Medicaid covered 72.0 million beneficiaries in July 2015 (also including Children’s Health Insurance Program enrollees), making it the nation’s largest insurance program. Although 20 states are not currently expanding or planning to expand Medicaid, participation has grown by 13.2 million since mid-2013.Medicaid offers primary, preventive, acute and long-term care insurance coverage to low-income children, adults, elderly and people with disabilities, who would otherwise have difficulty affording insurance. It provides affordable health coverage with relatively low cost-sharing burdens for impoverished beneficiaries. Medicaid can improve access to care and even reduce mortality and is less expensive than private insurance coverage.

While millions of people gain entry to Medicaid every year, millions are dropped from the program, even though many are still eligible. They may reapply and reenroll at a later time, thus “churning” off and back on to Medicaid. Interruptions in coverage can be caused by many factors, including minor fluctuations in income, moving to another area, failure to submit periodic reports to update records about income or other factors, or being unable to renew enrollment on a timely basis. After people lose Medicaid coverage, they may become uninsured or shift to another form of insurance, such as a Health Insurance Marketplace plan or other private coverage.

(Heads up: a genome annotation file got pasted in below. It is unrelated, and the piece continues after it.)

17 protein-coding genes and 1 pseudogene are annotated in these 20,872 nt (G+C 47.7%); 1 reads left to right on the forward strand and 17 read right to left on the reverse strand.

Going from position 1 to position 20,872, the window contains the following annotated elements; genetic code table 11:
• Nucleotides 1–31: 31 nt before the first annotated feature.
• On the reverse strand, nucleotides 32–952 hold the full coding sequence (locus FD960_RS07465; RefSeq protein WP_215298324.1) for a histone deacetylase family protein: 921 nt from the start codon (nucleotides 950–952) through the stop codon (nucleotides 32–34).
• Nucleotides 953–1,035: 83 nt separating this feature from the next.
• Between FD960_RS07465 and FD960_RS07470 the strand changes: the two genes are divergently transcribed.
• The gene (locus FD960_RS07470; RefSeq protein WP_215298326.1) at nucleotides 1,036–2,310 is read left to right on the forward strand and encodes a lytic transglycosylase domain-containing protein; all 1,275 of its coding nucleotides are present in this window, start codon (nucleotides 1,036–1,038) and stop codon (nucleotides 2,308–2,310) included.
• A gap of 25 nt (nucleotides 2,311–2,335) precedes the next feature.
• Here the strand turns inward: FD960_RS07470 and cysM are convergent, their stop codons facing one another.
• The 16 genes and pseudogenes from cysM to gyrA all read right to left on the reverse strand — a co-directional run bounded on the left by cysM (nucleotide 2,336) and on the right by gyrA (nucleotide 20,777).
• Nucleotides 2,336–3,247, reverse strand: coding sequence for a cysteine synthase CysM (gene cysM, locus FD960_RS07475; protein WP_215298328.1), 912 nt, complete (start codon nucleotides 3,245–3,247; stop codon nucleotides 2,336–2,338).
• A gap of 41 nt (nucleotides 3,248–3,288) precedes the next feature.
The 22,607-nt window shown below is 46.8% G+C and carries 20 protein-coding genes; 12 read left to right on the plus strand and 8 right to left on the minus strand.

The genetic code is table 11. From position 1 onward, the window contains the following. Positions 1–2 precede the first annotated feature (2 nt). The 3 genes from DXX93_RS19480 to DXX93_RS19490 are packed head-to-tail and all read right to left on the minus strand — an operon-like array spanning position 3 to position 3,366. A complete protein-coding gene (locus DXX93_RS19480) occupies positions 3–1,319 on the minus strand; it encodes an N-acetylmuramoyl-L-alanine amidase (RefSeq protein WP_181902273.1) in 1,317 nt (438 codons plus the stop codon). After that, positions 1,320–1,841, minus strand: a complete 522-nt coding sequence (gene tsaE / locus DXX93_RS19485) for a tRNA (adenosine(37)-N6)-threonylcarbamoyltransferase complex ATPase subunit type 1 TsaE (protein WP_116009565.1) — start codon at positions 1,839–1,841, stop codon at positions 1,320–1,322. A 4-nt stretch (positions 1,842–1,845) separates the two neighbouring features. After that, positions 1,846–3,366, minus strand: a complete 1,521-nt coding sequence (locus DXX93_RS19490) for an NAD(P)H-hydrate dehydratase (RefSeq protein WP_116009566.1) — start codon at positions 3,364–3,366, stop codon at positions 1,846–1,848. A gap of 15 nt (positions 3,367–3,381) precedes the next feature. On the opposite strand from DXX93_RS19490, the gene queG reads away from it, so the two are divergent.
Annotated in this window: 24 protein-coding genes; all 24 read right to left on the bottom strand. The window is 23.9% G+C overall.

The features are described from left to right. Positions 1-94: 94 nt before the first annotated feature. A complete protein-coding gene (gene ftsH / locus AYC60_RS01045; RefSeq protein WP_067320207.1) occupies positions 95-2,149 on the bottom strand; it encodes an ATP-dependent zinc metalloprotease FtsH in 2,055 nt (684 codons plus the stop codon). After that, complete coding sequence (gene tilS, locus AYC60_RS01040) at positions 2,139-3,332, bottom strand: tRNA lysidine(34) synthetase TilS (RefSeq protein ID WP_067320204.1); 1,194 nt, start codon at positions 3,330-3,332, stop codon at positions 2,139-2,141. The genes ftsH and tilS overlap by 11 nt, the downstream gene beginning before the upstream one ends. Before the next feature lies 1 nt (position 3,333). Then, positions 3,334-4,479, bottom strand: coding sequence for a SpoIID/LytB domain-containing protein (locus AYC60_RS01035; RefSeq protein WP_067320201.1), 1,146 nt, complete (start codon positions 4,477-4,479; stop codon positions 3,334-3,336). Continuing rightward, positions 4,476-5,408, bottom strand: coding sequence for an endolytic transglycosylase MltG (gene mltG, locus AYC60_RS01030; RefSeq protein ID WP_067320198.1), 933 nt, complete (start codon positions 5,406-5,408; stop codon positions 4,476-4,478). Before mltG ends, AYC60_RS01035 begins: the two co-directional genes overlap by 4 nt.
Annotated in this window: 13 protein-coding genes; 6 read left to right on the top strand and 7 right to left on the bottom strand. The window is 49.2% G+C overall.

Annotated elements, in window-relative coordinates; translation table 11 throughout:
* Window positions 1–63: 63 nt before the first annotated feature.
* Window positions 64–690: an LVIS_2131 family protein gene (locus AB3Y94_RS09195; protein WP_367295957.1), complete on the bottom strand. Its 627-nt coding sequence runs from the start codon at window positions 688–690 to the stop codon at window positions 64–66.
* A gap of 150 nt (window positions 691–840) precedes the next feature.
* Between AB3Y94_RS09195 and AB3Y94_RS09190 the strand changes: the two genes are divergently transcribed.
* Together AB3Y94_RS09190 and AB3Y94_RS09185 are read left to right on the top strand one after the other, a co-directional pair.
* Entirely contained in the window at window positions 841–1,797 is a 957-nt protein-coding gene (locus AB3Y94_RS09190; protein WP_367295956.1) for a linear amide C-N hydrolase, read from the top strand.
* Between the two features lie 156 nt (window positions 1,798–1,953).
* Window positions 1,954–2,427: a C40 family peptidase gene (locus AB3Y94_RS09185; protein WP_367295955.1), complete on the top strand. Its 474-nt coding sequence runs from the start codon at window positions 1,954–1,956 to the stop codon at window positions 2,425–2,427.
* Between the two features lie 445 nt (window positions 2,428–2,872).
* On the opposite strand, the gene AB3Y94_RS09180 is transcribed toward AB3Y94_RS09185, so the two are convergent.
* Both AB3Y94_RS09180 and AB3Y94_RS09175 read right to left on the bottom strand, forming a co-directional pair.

This conundrum frustrates and confuses both patients and health care providers and can compromise both access to and quality of care. From a patient’s perspective, the loss of Medicaid may mean that she cannot afford to see a doctor or get a prescription during the period
without coverage. If some of their patients experience coverage gaps, physicians and other clinicians might not be reimbursed for medical care they provided.

Even if a patient shifts from Medicaid to another type of insurance, problems may occur because provider networks or insurance requirements often differ between Medicaid and the other insurer, so that patients may be unable to get care from the same physicians or experience delayed or fragmented care. In all these cases, the loss of continuous enrollment creates gaps that can have adverse consequences.

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